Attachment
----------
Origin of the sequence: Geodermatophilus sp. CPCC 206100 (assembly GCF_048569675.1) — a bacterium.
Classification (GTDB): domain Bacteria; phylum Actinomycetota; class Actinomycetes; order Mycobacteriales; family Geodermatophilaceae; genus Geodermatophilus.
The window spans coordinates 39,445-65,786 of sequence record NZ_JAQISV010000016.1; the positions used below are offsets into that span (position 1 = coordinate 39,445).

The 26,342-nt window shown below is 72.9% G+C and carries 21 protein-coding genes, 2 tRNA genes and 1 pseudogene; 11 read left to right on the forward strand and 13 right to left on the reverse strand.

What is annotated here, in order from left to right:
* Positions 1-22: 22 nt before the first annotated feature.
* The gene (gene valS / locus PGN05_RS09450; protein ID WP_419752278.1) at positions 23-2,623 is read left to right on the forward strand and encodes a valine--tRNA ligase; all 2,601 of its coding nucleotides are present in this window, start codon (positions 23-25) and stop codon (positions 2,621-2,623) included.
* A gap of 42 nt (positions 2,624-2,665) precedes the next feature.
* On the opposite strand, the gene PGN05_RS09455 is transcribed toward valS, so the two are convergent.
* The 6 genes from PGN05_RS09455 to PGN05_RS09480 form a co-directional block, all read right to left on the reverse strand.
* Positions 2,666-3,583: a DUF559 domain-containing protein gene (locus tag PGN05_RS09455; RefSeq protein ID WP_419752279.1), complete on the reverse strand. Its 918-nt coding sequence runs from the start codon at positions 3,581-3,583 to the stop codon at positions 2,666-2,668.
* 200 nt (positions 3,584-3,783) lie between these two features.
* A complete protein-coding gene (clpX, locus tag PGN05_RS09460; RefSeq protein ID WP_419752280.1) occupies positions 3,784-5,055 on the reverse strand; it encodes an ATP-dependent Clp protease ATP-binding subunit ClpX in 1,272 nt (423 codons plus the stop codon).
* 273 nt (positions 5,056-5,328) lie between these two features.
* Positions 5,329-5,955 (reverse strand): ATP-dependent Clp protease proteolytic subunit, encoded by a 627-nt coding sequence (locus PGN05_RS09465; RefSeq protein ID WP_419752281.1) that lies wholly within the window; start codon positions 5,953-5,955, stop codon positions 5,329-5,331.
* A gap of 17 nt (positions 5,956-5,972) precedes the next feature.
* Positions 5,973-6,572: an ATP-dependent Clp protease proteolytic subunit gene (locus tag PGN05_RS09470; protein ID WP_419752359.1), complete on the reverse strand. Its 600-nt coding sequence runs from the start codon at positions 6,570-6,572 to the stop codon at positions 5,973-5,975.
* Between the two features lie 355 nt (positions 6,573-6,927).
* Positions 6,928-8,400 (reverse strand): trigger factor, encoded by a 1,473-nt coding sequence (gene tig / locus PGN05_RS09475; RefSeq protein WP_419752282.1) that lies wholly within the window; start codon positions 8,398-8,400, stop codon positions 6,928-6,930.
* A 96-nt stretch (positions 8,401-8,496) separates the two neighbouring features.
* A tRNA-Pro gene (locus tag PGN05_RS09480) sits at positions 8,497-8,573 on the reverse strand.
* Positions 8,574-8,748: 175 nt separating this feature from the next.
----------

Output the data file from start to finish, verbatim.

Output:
Origin of the sequence: Geodermatophilus sp. CPCC 206100 (assembly GCF_048569675.1) — a bacterium.
Classification (GTDB): domain Bacteria; phylum Actinomycetota; class Actinomycetes; order Mycobacteriales; family Geodermatophilaceae; genus Geodermatophilus.
The window spans coordinates 39,445-65,786 of sequence record NZ_JAQISV010000016.1; the positions used below are offsets into that span (position 1 = coordinate 39,445).

The 26,342-nt window shown below is 72.9% G+C and carries 21 protein-coding genes, 2 tRNA genes and 1 pseudogene; 11 read left to right on the forward strand and 13 right to left on the reverse strand.

What is annotated here, in order from left to right:
* Positions 1-22: 22 nt before the first annotated feature.
* The gene (gene valS / locus PGN05_RS09450; protein ID WP_419752278.1) at positions 23-2,623 is read left to right on the forward strand and encodes a valine--tRNA ligase; all 2,601 of its coding nucleotides are present in this window, start codon (positions 23-25) and stop codon (positions 2,621-2,623) included.
* A gap of 42 nt (positions 2,624-2,665) precedes the next feature.
* On the opposite strand, the gene PGN05_RS09455 is transcribed toward valS, so the two are convergent.
* The 6 genes from PGN05_RS09455 to PGN05_RS09480 form a co-directional block, all read right to left on the reverse strand.
* Positions 2,666-3,583: a DUF559 domain-containing protein gene (locus tag PGN05_RS09455; RefSeq protein ID WP_419752279.1), complete on the reverse strand. Its 918-nt coding sequence runs from the start codon at positions 3,581-3,583 to the stop codon at positions 2,666-2,668.
* 200 nt (positions 3,584-3,783) lie between these two features.
* A complete protein-coding gene (clpX, locus tag PGN05_RS09460; RefSeq protein ID WP_419752280.1) occupies positions 3,784-5,055 on the reverse strand; it encodes an ATP-dependent Clp protease ATP-binding subunit ClpX in 1,272 nt (423 codons plus the stop codon).
* 273 nt (positions 5,056-5,328) lie between these two features.
* Positions 5,329-5,955 (reverse strand): ATP-dependent Clp protease proteolytic subunit, encoded by a 627-nt coding sequence (locus PGN05_RS09465; RefSeq protein ID WP_419752281.1) that lies wholly within the window; start codon positions 5,953-5,955, stop codon positions 5,329-5,331.
* A gap of 17 nt (positions 5,956-5,972) precedes the next feature.
* Positions 5,973-6,572: an ATP-dependent Clp protease proteolytic subunit gene (locus tag PGN05_RS09470; protein ID WP_419752359.1), complete on the reverse strand. Its 600-nt coding sequence runs from the start codon at positions 6,570-6,572 to the stop codon at positions 5,973-5,975.
* Between the two features lie 355 nt (positions 6,573-6,927).
* Positions 6,928-8,400 (reverse strand): trigger factor, encoded by a 1,473-nt coding sequence (gene tig / locus PGN05_RS09475; RefSeq protein WP_419752282.1) that lies wholly within the window; start codon positions 8,398-8,400, stop codon positions 6,928-6,930.
* A 96-nt stretch (positions 8,401-8,496) separates the two neighbouring features.
* A tRNA-Pro gene (locus tag PGN05_RS09480) sits at positions 8,497-8,573 on the reverse strand.
* Positions 8,574-8,748: 175 nt separating this feature from the next.